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News: Mycenaean Seminar
The speaker will present the excavated material from the cemetery of Iolkos.
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by Archaeology Newsroom

The warrior graves and the Mycenaean presence in the area of Iolkos

By Dr Anthi Batziou

Iolkos, the northernmost Mycenaean centre in the periphery of the Mycenaean world, was first identified through the finds of the excavations conducted since 1956, at the sites of Kastro (Palia), Dimini and Pefkakia. At the site of Kastro was excavated part of the Mycenaean settlement and a large section of the cemetery. At Dimini, was uncovered an extensive and well organised Mycenaean settlement, including an administrative centre, and at Pefkakia, a seaside settlement, with commercial, workshop and even religious activities. It is now believed that these three neighbouring sites comprise what is known as Iolkos, the northernmost Mycenaean centre in Greece.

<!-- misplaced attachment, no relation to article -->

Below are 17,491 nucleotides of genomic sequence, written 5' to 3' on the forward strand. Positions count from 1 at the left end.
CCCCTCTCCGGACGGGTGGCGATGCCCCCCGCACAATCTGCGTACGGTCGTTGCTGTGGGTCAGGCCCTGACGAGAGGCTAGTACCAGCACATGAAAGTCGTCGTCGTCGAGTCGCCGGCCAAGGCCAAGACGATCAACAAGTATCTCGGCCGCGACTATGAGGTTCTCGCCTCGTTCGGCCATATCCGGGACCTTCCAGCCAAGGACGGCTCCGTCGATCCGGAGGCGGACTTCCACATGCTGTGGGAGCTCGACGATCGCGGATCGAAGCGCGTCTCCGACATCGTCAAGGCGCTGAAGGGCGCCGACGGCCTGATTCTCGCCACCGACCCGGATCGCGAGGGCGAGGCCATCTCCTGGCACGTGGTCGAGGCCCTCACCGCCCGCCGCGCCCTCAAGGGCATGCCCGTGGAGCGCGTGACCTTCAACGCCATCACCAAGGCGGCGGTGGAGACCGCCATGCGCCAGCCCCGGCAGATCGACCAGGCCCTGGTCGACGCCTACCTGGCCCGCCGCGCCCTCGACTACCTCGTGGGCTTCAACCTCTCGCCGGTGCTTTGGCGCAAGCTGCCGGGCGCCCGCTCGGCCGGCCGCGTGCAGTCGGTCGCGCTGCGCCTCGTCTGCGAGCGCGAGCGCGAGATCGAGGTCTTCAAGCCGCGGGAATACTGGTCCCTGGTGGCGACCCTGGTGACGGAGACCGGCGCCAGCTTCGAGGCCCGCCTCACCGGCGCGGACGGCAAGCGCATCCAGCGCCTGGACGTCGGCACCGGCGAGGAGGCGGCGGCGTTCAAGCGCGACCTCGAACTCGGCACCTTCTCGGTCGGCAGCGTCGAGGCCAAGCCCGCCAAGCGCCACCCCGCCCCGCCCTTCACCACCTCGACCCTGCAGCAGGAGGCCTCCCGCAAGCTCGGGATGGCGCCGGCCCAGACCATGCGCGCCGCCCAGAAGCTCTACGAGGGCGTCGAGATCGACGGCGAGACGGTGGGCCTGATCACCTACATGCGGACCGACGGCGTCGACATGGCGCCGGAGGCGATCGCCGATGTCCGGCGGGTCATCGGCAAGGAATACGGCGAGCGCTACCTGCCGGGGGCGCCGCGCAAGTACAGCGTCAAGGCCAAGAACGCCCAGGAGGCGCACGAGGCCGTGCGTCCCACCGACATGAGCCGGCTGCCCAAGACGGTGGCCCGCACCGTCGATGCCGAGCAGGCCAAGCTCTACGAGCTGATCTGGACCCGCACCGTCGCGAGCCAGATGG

“The warrior graves and the Mycenaean presence in the area of Iolkos” will be presented by Dr Anthi Batziou, Director of the Ephorate of Antiquities of Magnesia, on January 28, 2016, at 7.00 p.m., in the Cultural Centre of the Municipality of Athens (Akadimias 50). This will be the 3rd meeting of the Mycenaean Seminar, organized by Nagia Polychronakou-Sgouritsa, Iphiyenia Tournavitou and Emilia Banou.

 

The cemetery of the Mycenaean settlement at the site of Kastro, in Volos, is the only properly excavated funerary site, not only in the area of Volos but also in Thessaly as a whole, as regards both the number and the early date of the graves. The geographical location of the settlement, lying at a crossroads as regards communications and trade, both with inland Thessaly and with the Aegean and various coastal areas of central and southern Greece, was a strong incentive for the early presence of Mycenaeans, as attested by the extant warrior graves. The speaker will present the excavated material from the cemetery and will discuss its chronology, as well as its idiosyncratic, local characteristics.